The allegations were made in response to an email sent by the GSA President, Keke Zu, to all Council members from the four current GSA Principal Officers, outlining all of the options available to Council in the wake of the resignation of Taha Rajab, the Academic Affairs Officer.
The email explained that he and the other principle officers preferred to have the council appoint someone to the position rather than hold an election.
At the beginning of the meeting on Saturday there was a debate over the transparency, or lack thereof, within the Association. There was also a suggestion to add policy to the constitution to clarify what needs to be done in the event of a resignation as some felt it was too vague.
Ted Brown, the Chair, told Nouse, “The Council is the primary decision making body; however, nowhere in the constitution does it grant council the ability to appoint an officer. Ultimately, the proposal is a blatant disregard of the rules, and simply unacceptable.”
The Council was told the Principal Officers believed that ‘option 1′, in which the Council elects an interim Officer at the meeting on 19th January for an immediate post until May 2013, was “the most sensible.”
In response to the proposed option of holding an immediate election for the position of Academic Affairs Officer and then another election in May 2013 for the rest of the Principal Officers.
Council members were told, “If we went with option 2, then our reputation would be at risk, especially after being forced to rerun the ballot at the recent election. In addition holding an election takes up a large amount of time and resources.”
The email requested that Council members did not discuss this with anyone outside of Council until a solution was in place.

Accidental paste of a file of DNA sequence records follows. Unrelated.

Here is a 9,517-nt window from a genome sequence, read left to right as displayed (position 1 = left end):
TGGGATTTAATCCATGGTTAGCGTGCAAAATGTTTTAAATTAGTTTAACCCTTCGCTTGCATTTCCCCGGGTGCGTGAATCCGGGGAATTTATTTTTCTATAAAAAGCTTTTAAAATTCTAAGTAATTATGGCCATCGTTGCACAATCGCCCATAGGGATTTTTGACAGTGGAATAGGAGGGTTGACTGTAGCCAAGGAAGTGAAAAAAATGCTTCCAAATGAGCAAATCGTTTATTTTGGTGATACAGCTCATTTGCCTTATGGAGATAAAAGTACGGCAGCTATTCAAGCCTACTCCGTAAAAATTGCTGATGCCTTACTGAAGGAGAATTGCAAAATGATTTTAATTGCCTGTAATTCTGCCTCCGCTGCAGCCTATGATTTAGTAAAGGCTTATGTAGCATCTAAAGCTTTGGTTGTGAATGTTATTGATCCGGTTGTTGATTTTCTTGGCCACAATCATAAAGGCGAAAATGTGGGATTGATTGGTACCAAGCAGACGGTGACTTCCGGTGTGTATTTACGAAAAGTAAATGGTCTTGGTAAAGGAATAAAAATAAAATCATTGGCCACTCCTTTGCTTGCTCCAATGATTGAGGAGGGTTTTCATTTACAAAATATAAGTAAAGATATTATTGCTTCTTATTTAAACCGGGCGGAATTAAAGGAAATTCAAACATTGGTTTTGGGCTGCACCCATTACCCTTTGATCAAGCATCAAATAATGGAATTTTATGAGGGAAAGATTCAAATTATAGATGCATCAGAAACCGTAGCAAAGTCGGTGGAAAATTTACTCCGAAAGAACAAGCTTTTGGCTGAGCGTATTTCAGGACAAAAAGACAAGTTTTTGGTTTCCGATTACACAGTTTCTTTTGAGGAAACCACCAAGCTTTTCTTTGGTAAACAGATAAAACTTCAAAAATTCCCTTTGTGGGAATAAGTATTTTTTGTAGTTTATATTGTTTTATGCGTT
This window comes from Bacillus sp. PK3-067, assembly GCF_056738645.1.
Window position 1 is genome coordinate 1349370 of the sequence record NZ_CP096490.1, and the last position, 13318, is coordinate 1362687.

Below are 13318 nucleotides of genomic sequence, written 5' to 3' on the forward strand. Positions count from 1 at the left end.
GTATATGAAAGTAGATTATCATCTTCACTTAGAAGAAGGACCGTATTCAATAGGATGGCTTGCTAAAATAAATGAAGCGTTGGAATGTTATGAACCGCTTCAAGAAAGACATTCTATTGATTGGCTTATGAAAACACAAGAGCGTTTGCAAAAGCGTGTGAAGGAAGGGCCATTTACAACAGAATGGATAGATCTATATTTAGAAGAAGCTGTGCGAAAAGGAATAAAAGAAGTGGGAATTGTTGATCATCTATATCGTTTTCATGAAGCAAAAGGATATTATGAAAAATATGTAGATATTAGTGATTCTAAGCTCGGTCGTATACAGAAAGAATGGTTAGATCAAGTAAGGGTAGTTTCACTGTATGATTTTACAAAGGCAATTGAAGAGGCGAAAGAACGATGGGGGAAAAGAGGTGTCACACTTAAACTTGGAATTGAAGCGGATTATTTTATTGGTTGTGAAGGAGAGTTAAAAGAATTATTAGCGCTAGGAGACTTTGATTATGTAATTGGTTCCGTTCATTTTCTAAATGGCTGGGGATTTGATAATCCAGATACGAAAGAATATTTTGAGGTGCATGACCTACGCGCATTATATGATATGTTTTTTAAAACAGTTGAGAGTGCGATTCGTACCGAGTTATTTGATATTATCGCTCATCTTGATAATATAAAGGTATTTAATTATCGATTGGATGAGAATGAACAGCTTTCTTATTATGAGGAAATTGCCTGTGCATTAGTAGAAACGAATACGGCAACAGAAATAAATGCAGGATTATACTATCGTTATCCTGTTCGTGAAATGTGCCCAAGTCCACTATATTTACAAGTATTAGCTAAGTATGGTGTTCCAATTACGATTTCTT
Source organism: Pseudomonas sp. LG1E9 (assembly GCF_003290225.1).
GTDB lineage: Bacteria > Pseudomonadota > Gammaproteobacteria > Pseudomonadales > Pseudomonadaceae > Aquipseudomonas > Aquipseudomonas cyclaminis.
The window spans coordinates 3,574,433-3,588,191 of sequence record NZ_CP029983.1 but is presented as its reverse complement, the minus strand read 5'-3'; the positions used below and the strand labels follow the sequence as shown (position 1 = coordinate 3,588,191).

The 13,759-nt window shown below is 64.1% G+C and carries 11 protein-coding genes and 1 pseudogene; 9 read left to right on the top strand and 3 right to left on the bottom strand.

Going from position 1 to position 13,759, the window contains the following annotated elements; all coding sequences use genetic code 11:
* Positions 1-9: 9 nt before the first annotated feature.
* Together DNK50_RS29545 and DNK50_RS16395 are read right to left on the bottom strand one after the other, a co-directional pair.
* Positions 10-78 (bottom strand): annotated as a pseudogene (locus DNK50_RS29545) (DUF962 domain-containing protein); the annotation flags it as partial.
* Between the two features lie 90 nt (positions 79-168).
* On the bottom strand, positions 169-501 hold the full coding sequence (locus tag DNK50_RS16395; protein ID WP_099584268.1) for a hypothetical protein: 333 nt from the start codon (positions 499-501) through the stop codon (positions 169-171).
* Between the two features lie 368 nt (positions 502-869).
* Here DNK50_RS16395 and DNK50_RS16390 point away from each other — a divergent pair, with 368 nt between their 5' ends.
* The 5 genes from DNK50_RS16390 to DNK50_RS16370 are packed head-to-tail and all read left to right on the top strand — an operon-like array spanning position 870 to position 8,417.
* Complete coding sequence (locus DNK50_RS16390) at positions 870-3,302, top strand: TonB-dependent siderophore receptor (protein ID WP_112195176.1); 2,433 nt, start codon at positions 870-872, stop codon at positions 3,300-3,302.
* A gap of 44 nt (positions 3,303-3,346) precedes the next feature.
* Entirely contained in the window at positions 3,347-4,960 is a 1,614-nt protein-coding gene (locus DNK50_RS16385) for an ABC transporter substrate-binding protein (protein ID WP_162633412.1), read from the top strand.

GSA Policy and Communications Coordinator, Ken Leach told Nouse, “I am also sure it is immediately obvious why we would inform the GSA Council about Taha’s resignation before making the news public, since this is considered standard practice in most organisations.”
“While the Principal Officers put forth their recommendation, they also put forward other options for Council to consider. I think it would be insulting to the members of Council to suggest that they would rubber-stamp any suggestion put before them and were incapable of coming to their own conclusion about the issue.
“They were asked to consider this issue more than a week before the Council meeting took place. There can be no suggestion that anyone is trying to ‘forgo the democratic process’ – which is an accusation insulting to our Officers; both principal and voluntary.”
YUSU International Officer, Mike Anstey told Nouse, “Without getting too deep into the nitty gritty of the situation, I was asked my views on the Principle Officers or Council possibly ‘appointing someone into the position’ – which I wholeheartedly reject.
“The Council should not have any leniency to decide what they believe to be ‘an appropriate course of action’; there should be adherence to the GSA’s constitution which I am told, warrants an election to be held. I believe for the GSA to retain their reputability as a representative organisation is to hold an election for the position to fill the Officer slot until their main elections.”
Brown continued, “The GSA is supposed to be a democratic representative body and as such it needs to operate in a transparent and accountable manner. Appointing someone to the position effectively removes the students’ right to selection.
“We cannot withhold someone’s right to vote or run for office, and I find it odd that the Officers are willing to do so. I doubt I need to remind them that this is exactly how they were selected. Furthermore, we need to let the cat out of the box. They shouldn’t be withholding this information; the students have a right to know.”
Leach concluded, “It could be argued that the proposal put before Council is in the best interests of postgraduate students at the University, since it means they will continue to be represented at senior University committee-level in a way they would not be if we had to hold another election which requires significant time, resources and a gap in provision.
YUSU President Kallum Taylor commented, “The GSA Council made the correct and sensible decision. Not doing so through a creative interpretation of the rules, or for the inconvenience it brings, would have really harmed their credibility.”